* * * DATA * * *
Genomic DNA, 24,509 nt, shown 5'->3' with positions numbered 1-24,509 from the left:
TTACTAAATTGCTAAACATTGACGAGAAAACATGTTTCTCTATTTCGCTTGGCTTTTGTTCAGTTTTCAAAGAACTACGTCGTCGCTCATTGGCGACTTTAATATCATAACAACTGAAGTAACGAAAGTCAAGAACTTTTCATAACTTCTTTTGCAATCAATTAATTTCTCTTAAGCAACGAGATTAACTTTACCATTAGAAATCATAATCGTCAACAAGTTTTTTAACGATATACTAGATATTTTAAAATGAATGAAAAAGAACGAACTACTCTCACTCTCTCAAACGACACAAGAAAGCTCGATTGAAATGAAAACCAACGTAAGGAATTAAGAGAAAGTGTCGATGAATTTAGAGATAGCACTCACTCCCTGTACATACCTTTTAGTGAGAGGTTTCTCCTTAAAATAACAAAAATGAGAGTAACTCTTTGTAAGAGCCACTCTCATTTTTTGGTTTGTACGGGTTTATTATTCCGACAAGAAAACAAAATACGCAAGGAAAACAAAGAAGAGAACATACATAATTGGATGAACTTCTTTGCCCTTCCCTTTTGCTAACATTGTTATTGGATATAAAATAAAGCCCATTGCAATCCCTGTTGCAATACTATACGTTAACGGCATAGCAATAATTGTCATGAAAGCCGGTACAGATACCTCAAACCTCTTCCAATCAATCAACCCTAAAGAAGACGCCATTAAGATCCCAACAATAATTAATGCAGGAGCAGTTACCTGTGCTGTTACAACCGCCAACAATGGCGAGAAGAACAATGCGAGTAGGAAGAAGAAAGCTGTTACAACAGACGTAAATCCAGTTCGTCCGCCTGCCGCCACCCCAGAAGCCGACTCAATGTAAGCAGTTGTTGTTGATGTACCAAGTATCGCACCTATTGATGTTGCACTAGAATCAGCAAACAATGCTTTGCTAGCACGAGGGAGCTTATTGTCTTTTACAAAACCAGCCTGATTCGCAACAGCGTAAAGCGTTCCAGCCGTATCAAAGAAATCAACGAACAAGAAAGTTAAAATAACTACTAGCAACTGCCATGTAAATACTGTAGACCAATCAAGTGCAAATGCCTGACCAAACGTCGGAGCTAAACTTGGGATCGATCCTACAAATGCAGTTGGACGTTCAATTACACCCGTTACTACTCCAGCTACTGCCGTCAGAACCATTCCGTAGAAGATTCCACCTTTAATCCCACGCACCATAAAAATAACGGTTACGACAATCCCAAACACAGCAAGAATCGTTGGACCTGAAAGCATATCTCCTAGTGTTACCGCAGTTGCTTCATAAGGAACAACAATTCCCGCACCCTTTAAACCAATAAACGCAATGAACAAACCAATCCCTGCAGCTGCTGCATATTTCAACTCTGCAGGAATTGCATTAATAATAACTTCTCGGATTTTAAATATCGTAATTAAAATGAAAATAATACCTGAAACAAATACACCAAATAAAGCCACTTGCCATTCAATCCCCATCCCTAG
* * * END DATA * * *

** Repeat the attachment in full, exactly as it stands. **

Genomic DNA, 24,509 nt, shown 5'->3' with positions numbered 1-24,509 from the left:
TTACTAAATTGCTAAACATTGACGAGAAAACATGTTTCTCTATTTCGCTTGGCTTTTGTTCAGTTTTCAAAGAACTACGTCGTCGCTCATTGGCGACTTTAATATCATAACAACTGAAGTAACGAAAGTCAAGAACTTTTCATAACTTCTTTTGCAATCAATTAATTTCTCTTAAGCAACGAGATTAACTTTACCATTAGAAATCATAATCGTCAACAAGTTTTTTAACGATATACTAGATATTTTAAAATGAATGAAAAAGAACGAACTACTCTCACTCTCTCAAACGACACAAGAAAGCTCGATTGAAATGAAAACCAACGTAAGGAATTAAGAGAAAGTGTCGATGAATTTAGAGATAGCACTCACTCCCTGTACATACCTTTTAGTGAGAGGTTTCTCCTTAAAATAACAAAAATGAGAGTAACTCTTTGTAAGAGCCACTCTCATTTTTTGGTTTGTACGGGTTTATTATTCCGACAAGAAAACAAAATACGCAAGGAAAACAAAGAAGAGAACATACATAATTGGATGAACTTCTTTGCCCTTCCCTTTTGCTAACATTGTTATTGGATATAAAATAAAGCCCATTGCAATCCCTGTTGCAATACTATACGTTAACGGCATAGCAATAATTGTCATGAAAGCCGGTACAGATACCTCAAACCTCTTCCAATCAATCAACCCTAAAGAAGACGCCATTAAGATCCCAACAATAATTAATGCAGGAGCAGTTACCTGTGCTGTTACAACCGCCAACAATGGCGAGAAGAACAATGCGAGTAGGAAGAAGAAAGCTGTTACAACAGACGTAAATCCAGTTCGTCCGCCTGCCGCCACCCCAGAAGCCGACTCAATGTAAGCAGTTGTTGTTGATGTACCAAGTATCGCACCTATTGATGTTGCACTAGAATCAGCAAACAATGCTTTGCTAGCACGAGGGAGCTTATTGTCTTTTACAAAACCAGCCTGATTCGCAACAGCGTAAAGCGTTCCAGCCGTATCAAAGAAATCAACGAACAAGAAAGTTAAAATAACTACTAGCAACTGCCATGTAAATACTGTAGACCAATCAAGTGCAAATGCCTGACCAAACGTCGGAGCTAAACTTGGGATCGATCCTACAAATGCAGTTGGACGTTCAATTACACCCGTTACTACTCCAGCTACTGCCGTCAGAACCATTCCGTAGAAGATTCCACCTTTAATCCCACGCACCATAAAAATAACGGTTACGACAATCCCAAACACAGCAAGAATCGTTGGACCTGAAAGCATATCTCCTAGTGTTACCGCAGTTGCTTCATAAGGAACAACAATTCCCGCACCCTTTAAACCAATAAACGCAATGAACAAACCAATCCCTGCAGCTGCTGCATATTTCAACTCTGCAGGAATTGCATTAATAATAACTTCTCGGATTTTAAATATCGTAATTAAAATGAAAATAATACCTGAAACAAATACACCAAATAAAGCCACTTGCCATTCAATCCCCATCCCTAG